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Malika Anjuli is a produce vendor. Every day she rises at 4 am and walks to the market to buy as many vegetables as she can afford. She returns with the vegetables to her lean-to where she wakes up her three children, prepares breakfast, and tidies her home. Malika then sweeps and prepares the area in front of her hut where she lays out a blanket and displays her produce for sale. Generally, Malika sells out her vegetables - string beans, potatoes, and, sukuma weeki, a type of spinach - by mid-morning. She could sell at least twice as much on any given a day but is unable to because she does not have enough money to buy more produce.

Malika could go to the moneylender but the interest rate is higher than the profit she can make and would put her into debt rather than help her to develop a larger capital base. Malika cannot go to a traditional bank because she has no collateral, she is illiterate, and the amount of money she needs to borrow is too small for a bank to consider. Malika only needs the use of another ten dollars in order to buy enough produce to double her sales, and maximize her earning potential and her profit margin. If she could have access to a reasonable loan with reasonable terms, Malika could build a financially strong and sustainable future for her and for her children.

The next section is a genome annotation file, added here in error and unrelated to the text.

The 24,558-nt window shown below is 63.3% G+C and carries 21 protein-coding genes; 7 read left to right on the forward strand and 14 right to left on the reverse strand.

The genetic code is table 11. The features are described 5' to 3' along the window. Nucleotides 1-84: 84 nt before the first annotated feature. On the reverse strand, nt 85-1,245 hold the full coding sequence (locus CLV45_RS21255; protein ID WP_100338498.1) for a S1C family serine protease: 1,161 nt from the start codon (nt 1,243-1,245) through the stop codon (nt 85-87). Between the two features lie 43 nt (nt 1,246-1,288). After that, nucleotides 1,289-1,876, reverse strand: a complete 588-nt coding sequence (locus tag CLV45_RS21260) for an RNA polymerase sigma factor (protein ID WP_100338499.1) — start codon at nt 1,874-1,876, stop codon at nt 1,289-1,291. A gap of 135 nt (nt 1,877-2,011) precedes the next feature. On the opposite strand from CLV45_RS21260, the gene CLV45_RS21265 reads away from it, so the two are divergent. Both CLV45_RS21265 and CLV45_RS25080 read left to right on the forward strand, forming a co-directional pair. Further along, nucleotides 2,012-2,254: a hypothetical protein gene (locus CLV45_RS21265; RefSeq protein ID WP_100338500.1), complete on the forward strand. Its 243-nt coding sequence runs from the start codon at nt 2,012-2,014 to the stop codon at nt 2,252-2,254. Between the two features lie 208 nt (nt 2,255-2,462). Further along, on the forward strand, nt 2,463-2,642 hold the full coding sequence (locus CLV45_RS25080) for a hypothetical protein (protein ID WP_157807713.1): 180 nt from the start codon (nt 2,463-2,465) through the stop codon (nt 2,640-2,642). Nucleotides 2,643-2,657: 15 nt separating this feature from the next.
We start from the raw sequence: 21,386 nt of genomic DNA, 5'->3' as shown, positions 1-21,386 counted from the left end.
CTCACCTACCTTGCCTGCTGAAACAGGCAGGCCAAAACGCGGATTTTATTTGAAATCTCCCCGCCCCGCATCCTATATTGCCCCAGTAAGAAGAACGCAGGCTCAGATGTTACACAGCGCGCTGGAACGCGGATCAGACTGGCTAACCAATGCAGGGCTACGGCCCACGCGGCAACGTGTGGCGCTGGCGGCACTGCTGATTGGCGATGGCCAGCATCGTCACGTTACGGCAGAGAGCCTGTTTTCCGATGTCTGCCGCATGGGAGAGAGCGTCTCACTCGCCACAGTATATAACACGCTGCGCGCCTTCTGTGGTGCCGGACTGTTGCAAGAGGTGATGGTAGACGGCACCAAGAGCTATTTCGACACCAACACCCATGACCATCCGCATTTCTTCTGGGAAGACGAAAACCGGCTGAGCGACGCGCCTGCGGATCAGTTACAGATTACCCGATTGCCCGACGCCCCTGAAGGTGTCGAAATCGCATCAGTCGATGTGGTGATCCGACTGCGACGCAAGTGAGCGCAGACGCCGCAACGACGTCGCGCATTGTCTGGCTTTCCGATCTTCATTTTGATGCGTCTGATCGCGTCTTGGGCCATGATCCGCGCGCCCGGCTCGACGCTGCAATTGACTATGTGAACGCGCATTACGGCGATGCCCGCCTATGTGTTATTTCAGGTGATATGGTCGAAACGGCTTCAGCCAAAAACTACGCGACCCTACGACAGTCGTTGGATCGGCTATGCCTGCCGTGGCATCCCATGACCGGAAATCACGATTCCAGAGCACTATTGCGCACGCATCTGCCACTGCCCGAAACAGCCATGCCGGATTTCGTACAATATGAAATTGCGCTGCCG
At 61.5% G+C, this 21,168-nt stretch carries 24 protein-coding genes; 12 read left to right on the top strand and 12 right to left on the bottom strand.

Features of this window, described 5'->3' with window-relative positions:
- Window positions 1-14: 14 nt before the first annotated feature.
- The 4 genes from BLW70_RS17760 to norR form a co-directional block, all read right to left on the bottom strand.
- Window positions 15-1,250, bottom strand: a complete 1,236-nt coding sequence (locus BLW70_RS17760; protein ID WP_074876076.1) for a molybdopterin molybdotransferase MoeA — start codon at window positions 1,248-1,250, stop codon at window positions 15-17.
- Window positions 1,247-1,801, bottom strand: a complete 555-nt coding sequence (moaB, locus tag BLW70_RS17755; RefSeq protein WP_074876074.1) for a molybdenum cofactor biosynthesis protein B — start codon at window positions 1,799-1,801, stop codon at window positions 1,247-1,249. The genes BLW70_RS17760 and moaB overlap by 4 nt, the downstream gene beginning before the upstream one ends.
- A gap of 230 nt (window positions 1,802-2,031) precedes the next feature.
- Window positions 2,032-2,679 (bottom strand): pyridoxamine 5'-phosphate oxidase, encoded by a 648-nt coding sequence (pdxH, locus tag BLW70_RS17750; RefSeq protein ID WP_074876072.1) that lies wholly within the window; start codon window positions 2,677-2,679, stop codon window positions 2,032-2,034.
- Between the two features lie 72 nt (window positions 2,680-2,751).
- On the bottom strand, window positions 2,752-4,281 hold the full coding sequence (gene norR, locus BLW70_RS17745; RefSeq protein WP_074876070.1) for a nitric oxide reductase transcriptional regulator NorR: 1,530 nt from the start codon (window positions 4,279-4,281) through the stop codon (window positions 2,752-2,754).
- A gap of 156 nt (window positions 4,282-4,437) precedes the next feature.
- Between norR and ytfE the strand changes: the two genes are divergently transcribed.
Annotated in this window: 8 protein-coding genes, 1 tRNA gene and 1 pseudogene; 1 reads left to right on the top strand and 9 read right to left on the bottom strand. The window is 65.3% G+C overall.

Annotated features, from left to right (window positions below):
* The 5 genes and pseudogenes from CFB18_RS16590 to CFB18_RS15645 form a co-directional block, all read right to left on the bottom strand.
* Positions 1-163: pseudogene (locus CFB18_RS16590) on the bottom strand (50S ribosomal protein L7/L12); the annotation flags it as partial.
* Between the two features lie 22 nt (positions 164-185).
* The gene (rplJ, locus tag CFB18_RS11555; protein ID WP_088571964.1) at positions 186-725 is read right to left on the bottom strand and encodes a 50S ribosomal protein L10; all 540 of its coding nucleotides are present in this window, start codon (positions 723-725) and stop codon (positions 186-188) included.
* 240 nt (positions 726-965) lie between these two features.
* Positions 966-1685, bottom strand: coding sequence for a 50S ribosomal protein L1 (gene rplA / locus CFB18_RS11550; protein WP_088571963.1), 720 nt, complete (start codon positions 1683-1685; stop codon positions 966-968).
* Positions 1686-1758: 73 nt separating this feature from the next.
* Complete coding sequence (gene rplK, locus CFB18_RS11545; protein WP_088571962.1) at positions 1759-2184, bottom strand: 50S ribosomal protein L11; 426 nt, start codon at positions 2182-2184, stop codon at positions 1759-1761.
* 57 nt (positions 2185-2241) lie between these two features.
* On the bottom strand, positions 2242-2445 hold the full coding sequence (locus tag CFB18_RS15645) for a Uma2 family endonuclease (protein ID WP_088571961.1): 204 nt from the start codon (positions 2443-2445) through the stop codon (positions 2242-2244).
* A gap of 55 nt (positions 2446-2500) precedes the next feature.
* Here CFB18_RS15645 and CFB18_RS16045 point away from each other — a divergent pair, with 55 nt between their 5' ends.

The Global Circle | A Typical Borrower

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